Page:Isvar Chandra Vidyasagar, a story of his life and work.djvu/605
sented to the late Legislative Council of India, ringing to the notice of the Council, the grievous and revolting abuses of the practice of polygamy in Bengal and praying for a legislative enactment for the prevention thereof.
'It is superfluous for your petitioners to dilate on the evils which result from the pernicious custom under notice, or to reiterate the reasons and considerations which require the interference of the Legislature in this vitally important subject. They have been described and stated at length in the petitions, referred to above, and your petitioners, many of whom had signed the said petitions, desire to mention that they fully subscribe to the allegations, suggestions, and prayers therein contained.
"Occupying the position which the British Government does in India, it is, your petitioners respectfully submit, its manifest duty to meet the wants and wishes of the people by such legislative and administrative measures as may be deemed necessary for the suppression of any social abuses, which are the remnants of customs neither founded on abstract reason nor on the national religions. And this obligation, it is needless to add, becomes the more imperative, when the people, as in the present instance, are themselves the most forward in seeking the aid of the Legislature.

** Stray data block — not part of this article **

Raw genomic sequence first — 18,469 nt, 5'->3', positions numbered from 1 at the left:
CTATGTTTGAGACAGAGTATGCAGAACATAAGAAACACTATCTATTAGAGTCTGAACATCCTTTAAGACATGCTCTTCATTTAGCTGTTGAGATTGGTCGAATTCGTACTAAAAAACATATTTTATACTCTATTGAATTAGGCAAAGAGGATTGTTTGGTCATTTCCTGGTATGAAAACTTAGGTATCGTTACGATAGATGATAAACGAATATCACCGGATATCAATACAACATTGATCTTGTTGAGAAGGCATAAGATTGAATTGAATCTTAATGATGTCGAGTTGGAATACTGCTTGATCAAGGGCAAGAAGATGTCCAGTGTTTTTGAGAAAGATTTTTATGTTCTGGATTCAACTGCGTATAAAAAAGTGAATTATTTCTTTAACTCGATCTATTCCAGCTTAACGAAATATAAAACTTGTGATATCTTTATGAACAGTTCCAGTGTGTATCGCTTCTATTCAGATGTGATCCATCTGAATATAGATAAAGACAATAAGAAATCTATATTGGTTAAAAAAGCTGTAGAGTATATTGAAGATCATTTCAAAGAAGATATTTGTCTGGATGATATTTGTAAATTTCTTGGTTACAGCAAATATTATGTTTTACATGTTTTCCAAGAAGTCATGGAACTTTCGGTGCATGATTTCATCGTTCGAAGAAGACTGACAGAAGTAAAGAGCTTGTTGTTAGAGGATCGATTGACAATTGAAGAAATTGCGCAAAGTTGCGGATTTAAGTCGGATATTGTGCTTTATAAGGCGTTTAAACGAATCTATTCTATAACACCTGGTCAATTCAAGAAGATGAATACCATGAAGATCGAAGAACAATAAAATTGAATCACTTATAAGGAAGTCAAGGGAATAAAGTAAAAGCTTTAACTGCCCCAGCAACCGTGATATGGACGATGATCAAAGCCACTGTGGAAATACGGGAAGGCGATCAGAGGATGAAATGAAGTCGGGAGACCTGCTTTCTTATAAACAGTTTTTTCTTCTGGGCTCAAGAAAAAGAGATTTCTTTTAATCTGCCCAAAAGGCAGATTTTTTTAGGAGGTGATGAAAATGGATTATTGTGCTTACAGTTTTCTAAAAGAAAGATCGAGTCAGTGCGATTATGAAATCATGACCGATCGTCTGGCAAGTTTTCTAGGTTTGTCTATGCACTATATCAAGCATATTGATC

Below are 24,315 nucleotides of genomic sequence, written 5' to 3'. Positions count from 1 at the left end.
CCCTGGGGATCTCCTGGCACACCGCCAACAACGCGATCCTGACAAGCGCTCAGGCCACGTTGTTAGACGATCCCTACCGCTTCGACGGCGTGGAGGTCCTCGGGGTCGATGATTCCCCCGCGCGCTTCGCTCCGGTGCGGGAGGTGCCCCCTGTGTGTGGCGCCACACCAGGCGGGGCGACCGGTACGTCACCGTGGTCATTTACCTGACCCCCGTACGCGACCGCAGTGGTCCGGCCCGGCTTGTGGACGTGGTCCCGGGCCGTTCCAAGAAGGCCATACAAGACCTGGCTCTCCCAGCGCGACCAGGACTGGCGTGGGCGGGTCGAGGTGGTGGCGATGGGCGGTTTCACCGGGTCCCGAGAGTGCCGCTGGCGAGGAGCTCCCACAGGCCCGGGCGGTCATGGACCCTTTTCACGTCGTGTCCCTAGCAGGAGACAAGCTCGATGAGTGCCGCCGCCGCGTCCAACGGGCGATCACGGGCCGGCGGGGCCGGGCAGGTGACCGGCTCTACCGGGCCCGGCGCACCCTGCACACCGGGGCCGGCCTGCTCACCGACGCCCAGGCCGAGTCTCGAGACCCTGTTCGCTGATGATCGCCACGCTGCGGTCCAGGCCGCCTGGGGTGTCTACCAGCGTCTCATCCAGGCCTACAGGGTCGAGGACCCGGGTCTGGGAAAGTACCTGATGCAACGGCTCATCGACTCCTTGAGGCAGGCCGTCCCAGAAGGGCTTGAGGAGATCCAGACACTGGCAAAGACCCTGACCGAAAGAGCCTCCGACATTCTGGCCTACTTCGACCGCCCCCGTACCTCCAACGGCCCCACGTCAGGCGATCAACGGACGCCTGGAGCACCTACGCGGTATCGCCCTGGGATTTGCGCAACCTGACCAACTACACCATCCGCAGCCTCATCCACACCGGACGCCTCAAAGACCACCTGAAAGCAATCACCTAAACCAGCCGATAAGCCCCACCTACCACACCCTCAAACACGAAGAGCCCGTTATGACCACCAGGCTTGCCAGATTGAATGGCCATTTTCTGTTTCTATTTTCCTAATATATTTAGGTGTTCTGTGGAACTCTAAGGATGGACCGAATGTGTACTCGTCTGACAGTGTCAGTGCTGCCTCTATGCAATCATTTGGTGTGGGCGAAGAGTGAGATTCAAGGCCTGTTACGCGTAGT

"Your petitioners are not aware of the reasons which influenced the late Legislative Council in not responding to such a large, influential and ear-